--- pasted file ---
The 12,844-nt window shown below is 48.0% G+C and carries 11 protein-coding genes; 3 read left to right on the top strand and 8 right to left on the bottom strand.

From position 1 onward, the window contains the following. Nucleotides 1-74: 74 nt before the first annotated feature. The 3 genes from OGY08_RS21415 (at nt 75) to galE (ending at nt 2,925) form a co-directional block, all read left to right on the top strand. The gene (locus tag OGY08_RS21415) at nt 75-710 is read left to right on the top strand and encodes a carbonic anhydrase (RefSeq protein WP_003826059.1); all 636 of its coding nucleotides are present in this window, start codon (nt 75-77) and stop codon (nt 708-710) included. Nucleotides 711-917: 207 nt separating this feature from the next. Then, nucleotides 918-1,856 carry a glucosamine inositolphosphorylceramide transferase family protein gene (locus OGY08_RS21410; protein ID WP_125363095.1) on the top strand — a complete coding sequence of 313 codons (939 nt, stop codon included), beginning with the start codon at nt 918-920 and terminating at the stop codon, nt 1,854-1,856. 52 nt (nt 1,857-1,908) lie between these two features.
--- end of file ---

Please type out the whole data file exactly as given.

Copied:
The 12,844-nt window shown below is 48.0% G+C and carries 11 protein-coding genes; 3 read left to right on the top strand and 8 right to left on the bottom strand.

From position 1 onward, the window contains the following. Nucleotides 1-74: 74 nt before the first annotated feature. The 3 genes from OGY08_RS21415 (at nt 75) to galE (ending at nt 2,925) form a co-directional block, all read left to right on the top strand. The gene (locus tag OGY08_RS21415) at nt 75-710 is read left to right on the top strand and encodes a carbonic anhydrase (RefSeq protein WP_003826059.1); all 636 of its coding nucleotides are present in this window, start codon (nt 75-77) and stop codon (nt 708-710) included. Nucleotides 711-917: 207 nt separating this feature from the next. Then, nucleotides 918-1,856 carry a glucosamine inositolphosphorylceramide transferase family protein gene (locus OGY08_RS21410; protein ID WP_125363095.1) on the top strand — a complete coding sequence of 313 codons (939 nt, stop codon included), beginning with the start codon at nt 918-920 and terminating at the stop codon, nt 1,854-1,856. 52 nt (nt 1,857-1,908) lie between these two features.